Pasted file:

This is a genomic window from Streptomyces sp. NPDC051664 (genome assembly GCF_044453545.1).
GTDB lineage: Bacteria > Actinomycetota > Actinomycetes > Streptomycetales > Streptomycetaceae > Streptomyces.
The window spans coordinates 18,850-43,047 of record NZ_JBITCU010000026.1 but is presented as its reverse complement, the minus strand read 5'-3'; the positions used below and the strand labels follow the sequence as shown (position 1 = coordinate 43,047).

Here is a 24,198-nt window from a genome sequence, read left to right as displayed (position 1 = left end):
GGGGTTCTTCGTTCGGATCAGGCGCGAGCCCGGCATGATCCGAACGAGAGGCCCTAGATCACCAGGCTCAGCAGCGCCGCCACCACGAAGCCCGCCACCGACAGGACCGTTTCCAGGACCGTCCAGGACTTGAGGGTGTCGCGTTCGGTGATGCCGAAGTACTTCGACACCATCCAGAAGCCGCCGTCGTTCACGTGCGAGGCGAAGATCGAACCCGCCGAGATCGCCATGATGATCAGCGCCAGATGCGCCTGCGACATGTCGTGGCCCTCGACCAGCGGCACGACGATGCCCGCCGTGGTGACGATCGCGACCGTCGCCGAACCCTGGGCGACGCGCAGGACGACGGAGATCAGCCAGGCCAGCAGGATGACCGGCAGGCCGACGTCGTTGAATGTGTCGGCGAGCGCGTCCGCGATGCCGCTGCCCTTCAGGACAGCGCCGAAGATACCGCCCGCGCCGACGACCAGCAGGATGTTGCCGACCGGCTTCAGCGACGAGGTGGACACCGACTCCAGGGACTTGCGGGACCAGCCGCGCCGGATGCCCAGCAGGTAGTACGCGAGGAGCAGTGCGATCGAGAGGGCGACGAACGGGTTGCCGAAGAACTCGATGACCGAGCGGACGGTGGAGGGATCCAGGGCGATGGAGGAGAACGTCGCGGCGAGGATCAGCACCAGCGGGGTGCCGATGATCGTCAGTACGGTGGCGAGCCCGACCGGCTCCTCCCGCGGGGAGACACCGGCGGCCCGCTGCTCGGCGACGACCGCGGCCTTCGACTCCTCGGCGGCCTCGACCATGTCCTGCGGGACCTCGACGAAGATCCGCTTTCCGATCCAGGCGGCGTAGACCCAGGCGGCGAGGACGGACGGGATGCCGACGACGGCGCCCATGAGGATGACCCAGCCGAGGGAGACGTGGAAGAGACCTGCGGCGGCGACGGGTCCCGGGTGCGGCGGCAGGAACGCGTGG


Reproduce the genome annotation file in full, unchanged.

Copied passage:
This is a genomic window from Streptomyces sp. NPDC051664 (genome assembly GCF_044453545.1).
GTDB lineage: Bacteria > Actinomycetota > Actinomycetes > Streptomycetales > Streptomycetaceae > Streptomyces.
The window spans coordinates 18,850-43,047 of record NZ_JBITCU010000026.1 but is presented as its reverse complement, the minus strand read 5'-3'; the positions used below and the strand labels follow the sequence as shown (position 1 = coordinate 43,047).

Here is a 24,198-nt window from a genome sequence, read left to right as displayed (position 1 = left end):
GGGGTTCTTCGTTCGGATCAGGCGCGAGCCCGGCATGATCCGAACGAGAGGCCCTAGATCACCAGGCTCAGCAGCGCCGCCACCACGAAGCCCGCCACCGACAGGACCGTTTCCAGGACCGTCCAGGACTTGAGGGTGTCGCGTTCGGTGATGCCGAAGTACTTCGACACCATCCAGAAGCCGCCGTCGTTCACGTGCGAGGCGAAGATCGAACCCGCCGAGATCGCCATGATGATCAGCGCCAGATGCGCCTGCGACATGTCGTGGCCCTCGACCAGCGGCACGACGATGCCCGCCGTGGTGACGATCGCGACCGTCGCCGAACCCTGGGCGACGCGCAGGACGACGGAGATCAGCCAGGCCAGCAGGATGACCGGCAGGCCGACGTCGTTGAATGTGTCGGCGAGCGCGTCCGCGATGCCGCTGCCCTTCAGGACAGCGCCGAAGATACCGCCCGCGCCGACGACCAGCAGGATGTTGCCGACCGGCTTCAGCGACGAGGTGGACACCGACTCCAGGGACTTGCGGGACCAGCCGCGCCGGATGCCCAGCAGGTAGTACGCGAGGAGCAGTGCGATCGAGAGGGCGACGAACGGGTTGCCGAAGAACTCGATGACCGAGCGGACGGTGGAGGGATCCAGGGCGATGGAGGAGAACGTCGCGGCGAGGATCAGCACCAGCGGGGTGCCGATGATCGTCAGTACGGTGGCGAGCCCGACCGGCTCCTCCCGCGGGGAGACACCGGCGGCCCGCTGCTCGGCGACGACCGCGGCCTTCGACTCCTCGGCGGCCTCGACCATGTCCTGCGGGACCTCGACGAAGATCCGCTTTCCGATCCAGGCGGCGTAGACCCAGGCGGCGAGGACGGACGGGATGCCGACGACGGCGCCCATGAGGATGACCCAGCCGAGGGAGACGTGGAAGAGACCTGCGGCGGCGACGGGTCCCGGGTGCGGCGGCAGGAACGCGTGG